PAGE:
On 23rd March 2023, the Bank of England announced a 0.25% increase in the base rate, taking it to 4.25%. In this blog, we bring together insights from our experts – Mark Pattanshetti, Petar Novakovic, Paul Welch, and Charles Ayton – to discuss the potential impact of this decision on mortgage consumers, homeowners, and the wider mortgage market during an uncertain economic environment.
The base rate increase was generally expected by the wider economy and the mortgage industry, although some external factors, such as recent bank failures in America and Europe, could have potentially influenced the decision. Both Charles and Paul agree that the current situation can be likened to the 2008 financial crisis, with increased fear among people and higher bank borrowing costs. They also observe that the mortgage market is constantly changing. Charles notes, “We’re seeing more players come into the market with more competitive rates, which is good news for those looking to remortgage or secure a new mortgage.”
The primary focus now is whether rates will remain the same or continue to rise, and how this will affect the economy. Mark comments, “The big question on everyone’s mind is where the economy and interest rates will be in six months. Our perspective is that the base rate has likely maxed out at 4.25% and that rates will start to reduce to 3.5% in 2024. Before the recent merger of UBS and Credit Suisse, we might have held a different view, but now we feel that the Bank of England will need to take a more cautious approach to raising rates.”
Paul predicts a rebalancing where people will have to adjust to the underlying cost of debt and Charles echoes this sentiment, noting that people have become accustomed to cheap borrowing and may find it difficult to adjust to higher rates.
Inflation, with an unexpected increase to 10.4% in February 2023, also remains a crucial factor, and the Bank of England’s primary goal is to bring that rate down. Paul says, “The government, specifically the Chancellor, should have been onto it earlier by increasing rates sooner in order to arrest this problem of rampant inflation.”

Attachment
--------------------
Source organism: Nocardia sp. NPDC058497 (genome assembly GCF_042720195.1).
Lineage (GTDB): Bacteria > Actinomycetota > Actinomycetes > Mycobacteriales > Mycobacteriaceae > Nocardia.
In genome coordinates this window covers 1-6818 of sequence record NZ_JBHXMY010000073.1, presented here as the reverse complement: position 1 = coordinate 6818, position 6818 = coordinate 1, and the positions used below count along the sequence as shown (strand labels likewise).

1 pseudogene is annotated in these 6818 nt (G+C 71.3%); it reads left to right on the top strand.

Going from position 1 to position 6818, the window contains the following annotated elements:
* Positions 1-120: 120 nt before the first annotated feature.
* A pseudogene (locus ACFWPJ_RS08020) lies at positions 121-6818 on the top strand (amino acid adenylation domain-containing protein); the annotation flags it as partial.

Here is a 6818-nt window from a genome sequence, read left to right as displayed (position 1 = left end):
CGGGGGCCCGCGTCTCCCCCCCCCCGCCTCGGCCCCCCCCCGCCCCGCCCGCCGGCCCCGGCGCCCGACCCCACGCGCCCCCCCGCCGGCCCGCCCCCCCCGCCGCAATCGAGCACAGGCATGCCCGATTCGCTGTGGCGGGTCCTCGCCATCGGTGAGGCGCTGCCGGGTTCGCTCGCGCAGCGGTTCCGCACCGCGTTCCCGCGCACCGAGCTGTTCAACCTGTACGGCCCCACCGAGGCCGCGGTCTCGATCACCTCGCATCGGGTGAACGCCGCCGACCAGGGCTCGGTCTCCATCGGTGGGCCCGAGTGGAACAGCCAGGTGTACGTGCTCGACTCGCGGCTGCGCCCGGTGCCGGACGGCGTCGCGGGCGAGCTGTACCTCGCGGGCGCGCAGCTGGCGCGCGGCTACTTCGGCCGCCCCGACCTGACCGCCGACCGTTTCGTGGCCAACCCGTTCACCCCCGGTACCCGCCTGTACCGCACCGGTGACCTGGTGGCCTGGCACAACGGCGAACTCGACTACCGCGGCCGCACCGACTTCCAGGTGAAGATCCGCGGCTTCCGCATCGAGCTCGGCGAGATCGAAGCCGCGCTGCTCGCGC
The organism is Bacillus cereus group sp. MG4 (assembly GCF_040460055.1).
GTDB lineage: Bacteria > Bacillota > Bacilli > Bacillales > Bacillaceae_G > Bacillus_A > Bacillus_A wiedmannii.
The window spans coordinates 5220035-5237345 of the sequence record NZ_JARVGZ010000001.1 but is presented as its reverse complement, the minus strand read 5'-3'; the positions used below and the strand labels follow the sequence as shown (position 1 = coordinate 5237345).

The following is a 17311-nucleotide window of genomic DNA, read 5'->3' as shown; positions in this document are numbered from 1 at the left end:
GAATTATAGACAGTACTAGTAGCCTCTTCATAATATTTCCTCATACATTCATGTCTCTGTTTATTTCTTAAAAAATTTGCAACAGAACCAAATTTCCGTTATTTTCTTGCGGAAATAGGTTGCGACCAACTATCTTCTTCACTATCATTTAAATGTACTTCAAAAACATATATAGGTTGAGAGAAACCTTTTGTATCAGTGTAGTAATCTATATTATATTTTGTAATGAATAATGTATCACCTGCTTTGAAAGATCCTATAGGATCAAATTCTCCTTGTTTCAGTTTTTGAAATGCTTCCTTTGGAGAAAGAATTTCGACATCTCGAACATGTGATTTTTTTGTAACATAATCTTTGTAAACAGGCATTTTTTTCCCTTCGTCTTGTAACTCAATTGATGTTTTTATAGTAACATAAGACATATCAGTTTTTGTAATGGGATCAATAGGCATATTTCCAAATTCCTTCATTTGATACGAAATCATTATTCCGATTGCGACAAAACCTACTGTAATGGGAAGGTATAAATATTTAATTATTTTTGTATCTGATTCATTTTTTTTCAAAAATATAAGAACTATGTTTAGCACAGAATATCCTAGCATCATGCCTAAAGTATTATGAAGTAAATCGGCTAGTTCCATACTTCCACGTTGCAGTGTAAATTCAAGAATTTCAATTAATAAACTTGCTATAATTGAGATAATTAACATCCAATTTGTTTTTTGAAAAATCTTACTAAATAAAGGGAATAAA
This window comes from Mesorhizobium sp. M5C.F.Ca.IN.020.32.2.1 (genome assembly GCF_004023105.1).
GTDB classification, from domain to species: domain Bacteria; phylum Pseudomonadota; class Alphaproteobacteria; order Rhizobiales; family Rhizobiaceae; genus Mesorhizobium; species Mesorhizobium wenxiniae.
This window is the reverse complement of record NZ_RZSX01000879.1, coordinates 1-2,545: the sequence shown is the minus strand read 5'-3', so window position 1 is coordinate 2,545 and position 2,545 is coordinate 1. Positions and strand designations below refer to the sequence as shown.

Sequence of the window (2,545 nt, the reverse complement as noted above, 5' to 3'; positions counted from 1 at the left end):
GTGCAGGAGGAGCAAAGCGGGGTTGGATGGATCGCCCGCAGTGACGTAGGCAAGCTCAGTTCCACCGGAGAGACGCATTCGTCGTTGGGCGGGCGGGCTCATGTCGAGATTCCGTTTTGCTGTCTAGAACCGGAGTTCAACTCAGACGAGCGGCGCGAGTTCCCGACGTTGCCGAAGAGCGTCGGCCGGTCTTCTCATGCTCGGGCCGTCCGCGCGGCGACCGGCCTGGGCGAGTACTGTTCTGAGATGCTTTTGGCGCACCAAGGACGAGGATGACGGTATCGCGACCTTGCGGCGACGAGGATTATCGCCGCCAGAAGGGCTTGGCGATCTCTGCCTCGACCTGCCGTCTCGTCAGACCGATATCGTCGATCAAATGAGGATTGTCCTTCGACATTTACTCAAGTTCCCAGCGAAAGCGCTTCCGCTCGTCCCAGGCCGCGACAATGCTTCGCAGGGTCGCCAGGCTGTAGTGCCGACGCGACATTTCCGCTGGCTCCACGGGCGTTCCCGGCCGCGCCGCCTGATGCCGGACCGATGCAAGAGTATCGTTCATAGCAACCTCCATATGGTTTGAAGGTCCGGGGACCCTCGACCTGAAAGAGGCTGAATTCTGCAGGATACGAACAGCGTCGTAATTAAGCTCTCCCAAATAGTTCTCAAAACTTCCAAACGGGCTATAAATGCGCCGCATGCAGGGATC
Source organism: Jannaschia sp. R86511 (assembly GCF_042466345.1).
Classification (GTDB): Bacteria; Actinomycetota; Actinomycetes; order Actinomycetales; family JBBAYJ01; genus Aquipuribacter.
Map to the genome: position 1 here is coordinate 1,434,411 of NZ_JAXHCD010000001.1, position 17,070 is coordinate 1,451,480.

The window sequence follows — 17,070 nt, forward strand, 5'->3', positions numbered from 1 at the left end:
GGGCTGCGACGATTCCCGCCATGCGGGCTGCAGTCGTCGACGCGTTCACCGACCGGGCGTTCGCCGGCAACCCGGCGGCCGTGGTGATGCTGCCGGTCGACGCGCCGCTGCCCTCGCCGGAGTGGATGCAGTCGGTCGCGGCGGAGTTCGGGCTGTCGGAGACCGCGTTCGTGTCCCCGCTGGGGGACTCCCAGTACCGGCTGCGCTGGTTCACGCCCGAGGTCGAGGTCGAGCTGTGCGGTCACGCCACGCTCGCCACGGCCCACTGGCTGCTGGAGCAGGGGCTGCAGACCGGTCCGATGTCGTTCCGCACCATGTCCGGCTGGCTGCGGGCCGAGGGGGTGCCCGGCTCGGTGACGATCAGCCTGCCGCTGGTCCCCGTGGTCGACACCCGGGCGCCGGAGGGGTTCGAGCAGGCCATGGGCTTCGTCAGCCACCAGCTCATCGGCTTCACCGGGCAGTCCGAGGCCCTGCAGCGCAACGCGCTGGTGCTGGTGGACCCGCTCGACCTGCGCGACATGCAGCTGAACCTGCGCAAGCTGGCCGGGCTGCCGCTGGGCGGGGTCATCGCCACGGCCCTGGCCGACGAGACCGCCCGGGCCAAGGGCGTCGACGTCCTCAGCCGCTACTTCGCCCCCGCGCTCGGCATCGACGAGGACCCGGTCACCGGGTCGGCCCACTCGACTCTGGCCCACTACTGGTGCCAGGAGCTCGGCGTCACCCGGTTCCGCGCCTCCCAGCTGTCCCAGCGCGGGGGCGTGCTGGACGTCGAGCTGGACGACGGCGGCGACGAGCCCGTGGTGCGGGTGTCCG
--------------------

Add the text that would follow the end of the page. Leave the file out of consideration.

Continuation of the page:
So, what does this mean if you have a mortgage? Let’s look at an example – the monthly payment increase for someone with a £500,000 mortgage. If their tracker rate, on an interest-only basis, was 5% they would be paying roughly £2,083 per month. With the 0.25% increase, their annual mortgage payment will now rise by approximately £1,200. This change is significant considering the current cost of living situation, and it will undoubtedly impact many people.
If you have a variable or tracker rate mortgage, we recommend reviewing your finances by speaking to a professional mortgage broker who can assess your current financial situation.
Petar says, “Looking ahead, 2024 could bring lower interest rates and a more stable economic situation. However, this remains to be seen. All that we can do is continue to monitor and analyse the situation as it develops and inform and support our clients as best, we can.”
As professional mortgage brokers, we are committed to helping clients navigate their mortgage positions and find the best terms. Paul assures, “We’ll do the best we can to help. So, if you have any questions, please get in touch. We are always here to support you in managing your mortgage dilemmas.”
We’d love to hear your thoughts on the base rate increase and its impact on mortgage consumers. Find us on social media, watch our latest videos, and let’s continue the conversation.